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Frequently Asked Questions

Does Hot Stuff™ work on everything?
Almost any materials or combination of materials can be bonded with Hot Stuff glues.

How do I know which Hot Stuff™ to use?
Use Hot Stuff™ Original when the fit is very tight and the material is non-porous. (i.e. piece of plastic and a piece of flat rubber). Use Super 'T'™ or Special 'T'™ when parts don't fit well. (I.e. two pieces of unsanded wood) or for very porous materials such as the end grain of a piece of wood. Naturally, more porous material requires thicker glue.

How do I know how much glue to use?
A good rule of thumb is that one drop covers one square inch of non-porous material. Of course, more glue is needed if the material is porous and soaks up the glue.

How do I align the parts before the glue cures?
If the materials are relatively non-porous, do all the positioning first. Once a perfect fit is achieved, apply Hot Stuff Original to the joint. If necessary, Hot Stuff™ may be applied to more than one location along the bond line. Example: bonding two one-inch rubber cubes together. Four small applications, one at each side, would be in order.

Why doesn't the glue always dry instantly?
The more glue that is used in a given bond area, the slower the cure will be. For instance, a puddle of glue on a glass surface may not cure for hours. In these circumstances, instant glues tend to act like they're still in the bottle. Should a large quantity of glue be necessary, as with making a fillet, using our accelerators will cause an almost instant cure even in this extreme scenario.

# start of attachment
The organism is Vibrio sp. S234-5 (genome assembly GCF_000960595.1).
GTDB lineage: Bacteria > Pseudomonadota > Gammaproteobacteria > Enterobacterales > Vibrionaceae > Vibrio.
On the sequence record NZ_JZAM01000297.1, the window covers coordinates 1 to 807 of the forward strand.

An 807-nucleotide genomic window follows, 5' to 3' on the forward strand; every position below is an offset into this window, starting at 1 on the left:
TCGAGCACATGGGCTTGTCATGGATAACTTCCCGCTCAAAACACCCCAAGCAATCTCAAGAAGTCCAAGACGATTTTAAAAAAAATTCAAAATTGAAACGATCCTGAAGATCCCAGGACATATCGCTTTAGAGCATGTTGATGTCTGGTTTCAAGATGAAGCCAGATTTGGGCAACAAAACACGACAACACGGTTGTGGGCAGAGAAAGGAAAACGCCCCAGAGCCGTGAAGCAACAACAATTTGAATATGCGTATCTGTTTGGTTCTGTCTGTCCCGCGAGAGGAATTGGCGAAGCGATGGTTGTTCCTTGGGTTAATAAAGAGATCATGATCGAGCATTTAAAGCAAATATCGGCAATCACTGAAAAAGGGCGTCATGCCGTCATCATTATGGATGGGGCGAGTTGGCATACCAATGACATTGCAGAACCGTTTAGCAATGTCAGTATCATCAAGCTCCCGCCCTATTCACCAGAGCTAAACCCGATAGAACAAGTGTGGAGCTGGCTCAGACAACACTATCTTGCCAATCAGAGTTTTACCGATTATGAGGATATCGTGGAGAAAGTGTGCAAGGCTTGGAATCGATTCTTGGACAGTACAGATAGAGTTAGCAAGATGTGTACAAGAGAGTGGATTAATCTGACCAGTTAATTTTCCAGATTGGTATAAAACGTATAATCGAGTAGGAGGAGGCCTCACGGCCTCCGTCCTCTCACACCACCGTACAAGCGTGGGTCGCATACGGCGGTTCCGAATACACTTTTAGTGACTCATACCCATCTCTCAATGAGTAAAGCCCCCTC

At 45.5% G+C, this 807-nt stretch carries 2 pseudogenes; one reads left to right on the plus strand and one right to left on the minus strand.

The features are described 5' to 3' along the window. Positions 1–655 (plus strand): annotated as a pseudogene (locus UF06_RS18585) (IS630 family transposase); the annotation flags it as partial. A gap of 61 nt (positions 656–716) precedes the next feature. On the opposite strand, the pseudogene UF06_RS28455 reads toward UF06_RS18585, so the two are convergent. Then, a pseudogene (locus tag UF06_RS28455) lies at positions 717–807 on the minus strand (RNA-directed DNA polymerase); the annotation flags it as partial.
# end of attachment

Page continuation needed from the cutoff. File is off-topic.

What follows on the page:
How do I keep from putting on too much glue?

Remember the rule of thumb, "one drop covers a square inch", keeping in mind that more may be necessary to accommodate a poor fit, porous materials, or both.

What can I use in an emergency if I don't have fiberglass cloth on hand?

Practically any woven material, such as a T-shirt will work. Fiberglass and Kevlar, are by far the strongest.

How do I keep my glue fresh?
Bottles in use should be stored in a cool, dry area; extra, unopened stock in the FREEZER.

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Do I need an accelerator?
Almost always, yes. This doesn't mean that you'll always use accelerator, but once you've used accelerator you'll find you don't want to be without it.

When wouldn't I use accelerator?
In situations where the glue is applied first and some positioning time is necessary.

What is the difference between 'Hot' and 'Mild' NCF™ accelerator?
'Hot' NCF™ accelerator cures the glues much quicker. The choice between 'Hot' and 'Mild' is usually a personal preference. As a general rule, if you tend to use mostly HOT STUFF™ Original (the fastest HOT STUFF™) and Super 'T'™, we suggest 'Mild'. On the other hand, if you tend to use the thicker, slower Special 'T'™, we suggest the 'Hot' formula.

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Why do I need solvent?

With glues this strong, it is always wise to have a bottle of solvent on hand. Unbonding misaligned parts and removing glue from fingertips are common uses of Super Solvent.

Is Super Solvent™ a thinner?
No. Super Solvent™ is only meant for dissolving cured glue. Any foreign material mixed with these glues (i.e. using this solvent as a thinner) will cause an unstable condition resulting in a decrease of bond strength and shelf life.

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